Sometimes you do old-school stuff because it’s satisfying, or you want to learn a self-reliance skill. But sometimes you just want to save some money.
Sometimes it’s easy to figure out if using an old school tactic saves you money. Thinking only of monetary cost, if you buy a thrift shop sweater for $2, unravel it as we did here, and then knit it into 20 washcloths, (mercy!) you could easily figure out the savings. Divide the number of washcloths into the cost, and you see you’ve paid 10 cents for each washcloth. Subtract that from what you normally pay for a washcloth, and there are your savings.
Notice the Damsel said the MONETARY cost. Knitting 20 washcloths could carry an emotional burden.
But what if you’re trying to figure out the cost of a recipe? That can be trickier when you use items from your pantry or food storage. Take homemade bread, for example. How do you figure out how much a cup of flour costs?
First, you need to find out how many cups are in a pound. The old saying about “a pint’s a pound the world around” works pretty well for sugar, but flour is trickier because it can be fluffed or dense. The Damsel turned to Professor Google. A couple of people actually dumped out a 5 lb. bag of flour and measured the cups. The answer was a surprising 3.75 cups per pound. This agrees with the estimate on the King Arthur Flour website.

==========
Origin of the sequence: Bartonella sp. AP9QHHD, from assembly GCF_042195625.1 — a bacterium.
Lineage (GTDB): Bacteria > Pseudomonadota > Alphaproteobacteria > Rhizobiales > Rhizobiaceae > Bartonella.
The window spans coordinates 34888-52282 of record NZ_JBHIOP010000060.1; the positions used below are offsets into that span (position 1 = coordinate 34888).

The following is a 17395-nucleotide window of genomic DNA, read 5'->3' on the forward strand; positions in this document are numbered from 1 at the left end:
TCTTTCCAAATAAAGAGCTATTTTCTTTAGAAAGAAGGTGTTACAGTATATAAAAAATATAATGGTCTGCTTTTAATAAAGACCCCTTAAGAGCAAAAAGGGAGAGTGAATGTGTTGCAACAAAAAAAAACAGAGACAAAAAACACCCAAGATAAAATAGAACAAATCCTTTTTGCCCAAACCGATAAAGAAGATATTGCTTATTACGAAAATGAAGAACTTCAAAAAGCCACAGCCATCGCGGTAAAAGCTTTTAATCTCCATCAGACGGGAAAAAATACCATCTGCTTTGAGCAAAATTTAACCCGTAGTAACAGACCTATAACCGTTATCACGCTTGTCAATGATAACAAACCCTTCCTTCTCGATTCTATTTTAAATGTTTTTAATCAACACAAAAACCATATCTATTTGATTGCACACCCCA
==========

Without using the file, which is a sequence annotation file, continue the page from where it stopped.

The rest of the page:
The Damsel buys flour by the 25 lb. bag. (remember: 7 sprogs) So if there are 3.75 cups per pound, there are roughly 94 cups of flour in one of those bags. To figure out the price of one cup, divide the cost of the bag by the number of cups: $7.00 / 94 = .074. Let’s say 8 cents.
Ow. Math. The Damsel pauses, recalling why she majored in music.
Other products could be figured by using information on the label. This yeast (The Damsel’s favorite) has 48 tablespoons total in the package. It cost $3.50, so the cost per tablespoon is .07. ($3.50 / 48)
The Damsel has a favorite french bread recipe that calls for 13 cups flour and 3 tablespoons yeast, plus water and salt. (Future post alert!) To make this recipe, it costs $1.04 for the flour (13 x .08) and .21 for the yeast. The Damsel draws the line at figuring out how much a little salt costs. Add a penny if you like. So $1.26. This recipe makes 5 loaves, so the cost is .25 per loaf, not including the cost to run the oven.
Armed with this information, you can make an informed decision. There are several things to weigh out. Cost is just one. Is the homemade product fresher, yummier, or chemical-free? Do you get satisfaction out of making something yourself? Are you able to tailor it to your family’s taste or size?
Then there’s the Homemade Bread Smell Factor. You’re on your own for totaling that up.